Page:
Remove Old Device Information To Speed Up Windows

Martin Brinkmann
May 12, 2012
Software, Windows, Windows software

Every time you connect a new device to Windows, its information get added to the Registry. One of the ideas behind this is to improve device discovery on consecutive connects to the PC. Some users, especially those who connect a wide variety of devices to their system, or have done so in the past, experience slower start up times because of this. How? To find out whether a device is present but not connected, is to try to connect to it. And since this is done during startup, it may increase the time it takes to boot into the Windows operating system.

We have explained before how you can remove old Windows device drivers manually from the system, but it requires you to change a configuration setting first, and uninstall each device manually from the Windows Device Manager.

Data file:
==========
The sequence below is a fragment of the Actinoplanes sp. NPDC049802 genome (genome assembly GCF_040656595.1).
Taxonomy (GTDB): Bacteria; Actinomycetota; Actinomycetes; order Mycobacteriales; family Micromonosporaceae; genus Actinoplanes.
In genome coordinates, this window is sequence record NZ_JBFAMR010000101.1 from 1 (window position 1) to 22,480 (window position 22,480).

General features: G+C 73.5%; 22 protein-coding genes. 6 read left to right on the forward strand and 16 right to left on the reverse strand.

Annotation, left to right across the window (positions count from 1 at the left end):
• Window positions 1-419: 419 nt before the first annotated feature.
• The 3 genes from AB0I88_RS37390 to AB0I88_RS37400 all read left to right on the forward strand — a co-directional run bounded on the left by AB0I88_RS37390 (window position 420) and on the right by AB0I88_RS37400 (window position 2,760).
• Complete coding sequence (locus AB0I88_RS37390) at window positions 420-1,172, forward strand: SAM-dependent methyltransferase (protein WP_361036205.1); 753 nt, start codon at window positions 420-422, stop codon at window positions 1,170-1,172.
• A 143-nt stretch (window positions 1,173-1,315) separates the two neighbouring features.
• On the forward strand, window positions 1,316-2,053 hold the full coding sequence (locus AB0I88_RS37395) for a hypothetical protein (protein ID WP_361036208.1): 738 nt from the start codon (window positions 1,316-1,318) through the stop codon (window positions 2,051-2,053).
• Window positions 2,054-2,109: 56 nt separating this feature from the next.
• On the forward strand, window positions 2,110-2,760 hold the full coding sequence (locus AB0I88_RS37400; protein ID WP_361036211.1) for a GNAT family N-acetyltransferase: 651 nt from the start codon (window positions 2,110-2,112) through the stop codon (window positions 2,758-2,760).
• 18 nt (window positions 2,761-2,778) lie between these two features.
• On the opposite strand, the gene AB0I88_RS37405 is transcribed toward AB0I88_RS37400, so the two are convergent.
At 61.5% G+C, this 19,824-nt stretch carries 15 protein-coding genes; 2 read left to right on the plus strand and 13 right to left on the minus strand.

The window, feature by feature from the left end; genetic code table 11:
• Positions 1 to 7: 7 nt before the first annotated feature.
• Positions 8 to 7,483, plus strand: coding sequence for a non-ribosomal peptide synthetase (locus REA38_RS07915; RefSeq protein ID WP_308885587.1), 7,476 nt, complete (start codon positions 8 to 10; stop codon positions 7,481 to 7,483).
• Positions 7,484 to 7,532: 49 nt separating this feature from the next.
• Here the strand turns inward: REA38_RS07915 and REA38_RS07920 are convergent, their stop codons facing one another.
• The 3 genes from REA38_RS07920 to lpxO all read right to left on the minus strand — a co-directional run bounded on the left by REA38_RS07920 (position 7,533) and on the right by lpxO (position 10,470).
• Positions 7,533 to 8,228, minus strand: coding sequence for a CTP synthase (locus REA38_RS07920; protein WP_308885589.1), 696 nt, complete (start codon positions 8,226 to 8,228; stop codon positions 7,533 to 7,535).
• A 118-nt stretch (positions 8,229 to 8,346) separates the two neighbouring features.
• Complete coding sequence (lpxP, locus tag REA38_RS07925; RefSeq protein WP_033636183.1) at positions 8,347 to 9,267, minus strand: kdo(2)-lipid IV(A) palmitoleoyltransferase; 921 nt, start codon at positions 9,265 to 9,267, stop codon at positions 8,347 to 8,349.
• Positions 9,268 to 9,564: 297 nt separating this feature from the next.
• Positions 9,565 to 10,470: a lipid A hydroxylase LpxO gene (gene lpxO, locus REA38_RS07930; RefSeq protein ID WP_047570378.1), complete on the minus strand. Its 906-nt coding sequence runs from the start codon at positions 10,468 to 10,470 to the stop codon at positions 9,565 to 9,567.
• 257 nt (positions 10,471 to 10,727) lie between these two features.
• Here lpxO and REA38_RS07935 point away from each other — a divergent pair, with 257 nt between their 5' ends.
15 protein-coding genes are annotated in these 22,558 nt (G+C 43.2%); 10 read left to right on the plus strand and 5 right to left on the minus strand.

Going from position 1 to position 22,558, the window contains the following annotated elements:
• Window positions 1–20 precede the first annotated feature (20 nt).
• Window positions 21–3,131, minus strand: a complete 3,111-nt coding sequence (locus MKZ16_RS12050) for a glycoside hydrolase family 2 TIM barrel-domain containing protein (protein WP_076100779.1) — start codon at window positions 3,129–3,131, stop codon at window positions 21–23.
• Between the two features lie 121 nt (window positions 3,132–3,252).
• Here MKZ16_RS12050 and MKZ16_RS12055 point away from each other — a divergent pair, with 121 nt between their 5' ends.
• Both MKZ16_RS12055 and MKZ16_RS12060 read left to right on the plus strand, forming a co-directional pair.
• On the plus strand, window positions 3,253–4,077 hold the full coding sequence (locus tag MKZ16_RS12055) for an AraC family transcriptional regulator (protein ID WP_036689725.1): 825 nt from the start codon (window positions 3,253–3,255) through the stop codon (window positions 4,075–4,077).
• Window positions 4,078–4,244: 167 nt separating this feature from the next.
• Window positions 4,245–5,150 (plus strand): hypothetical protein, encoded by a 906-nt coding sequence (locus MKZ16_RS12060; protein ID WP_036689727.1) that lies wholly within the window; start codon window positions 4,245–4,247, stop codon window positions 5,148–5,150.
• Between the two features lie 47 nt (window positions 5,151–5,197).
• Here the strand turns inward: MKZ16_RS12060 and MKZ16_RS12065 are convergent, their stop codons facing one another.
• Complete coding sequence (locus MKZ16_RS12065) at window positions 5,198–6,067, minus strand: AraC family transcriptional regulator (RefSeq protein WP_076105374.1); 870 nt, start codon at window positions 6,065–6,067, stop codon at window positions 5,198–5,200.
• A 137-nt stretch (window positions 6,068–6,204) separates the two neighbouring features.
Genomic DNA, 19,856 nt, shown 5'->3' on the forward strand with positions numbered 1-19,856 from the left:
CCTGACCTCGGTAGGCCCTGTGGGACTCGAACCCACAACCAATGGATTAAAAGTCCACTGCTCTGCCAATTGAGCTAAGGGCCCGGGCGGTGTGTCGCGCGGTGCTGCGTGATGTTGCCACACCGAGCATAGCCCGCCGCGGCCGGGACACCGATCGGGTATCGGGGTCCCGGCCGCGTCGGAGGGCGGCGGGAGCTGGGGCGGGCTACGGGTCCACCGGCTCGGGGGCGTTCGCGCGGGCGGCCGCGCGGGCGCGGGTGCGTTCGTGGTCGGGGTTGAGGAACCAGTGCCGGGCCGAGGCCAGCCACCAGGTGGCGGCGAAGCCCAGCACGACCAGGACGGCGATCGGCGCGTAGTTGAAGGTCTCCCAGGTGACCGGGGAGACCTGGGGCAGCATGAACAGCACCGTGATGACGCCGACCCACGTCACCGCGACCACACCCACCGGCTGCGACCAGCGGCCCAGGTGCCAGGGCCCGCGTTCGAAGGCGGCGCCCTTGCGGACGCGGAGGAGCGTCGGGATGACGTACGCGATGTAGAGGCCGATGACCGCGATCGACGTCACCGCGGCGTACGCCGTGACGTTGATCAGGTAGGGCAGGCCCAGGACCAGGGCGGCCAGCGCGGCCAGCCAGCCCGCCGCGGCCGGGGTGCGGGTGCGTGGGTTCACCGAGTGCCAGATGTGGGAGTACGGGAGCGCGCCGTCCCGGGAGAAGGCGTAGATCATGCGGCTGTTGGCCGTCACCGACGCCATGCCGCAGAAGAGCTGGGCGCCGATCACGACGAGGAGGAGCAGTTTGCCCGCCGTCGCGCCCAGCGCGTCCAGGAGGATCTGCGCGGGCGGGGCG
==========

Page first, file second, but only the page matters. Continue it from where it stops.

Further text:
Ghostbuster is a free program for Windows, requiring the Microsoft  .NET Framework 3.5, that automates part of the process. When you first start the program, you will see a list of all removable devices, sorted into groups like human interface devices, disk drives or portable devices.

It lists all known devices belonging into the group, and the device's status. If you see ghosted there, it means that the device is currently not connected, but known by Windows. You can now remove ghosted devices by selecting them and clicking on the remove ghosts button afterwards.

The core benefit of using Ghostbuster is that you see all hidden devices right away, and that you can remove them with two clicks.

Sometimes you may need to do additional research before you remove devices. This is especially the case if you can't identify a device right away, for instance if its name is too generic, or if it is listed multiple times, and you are not sure if you can remove one of the instances or not.

The description the program displays may help in some cases. It may consist of a drive letter or name for instance, which may give you an idea whether you should keep it or not.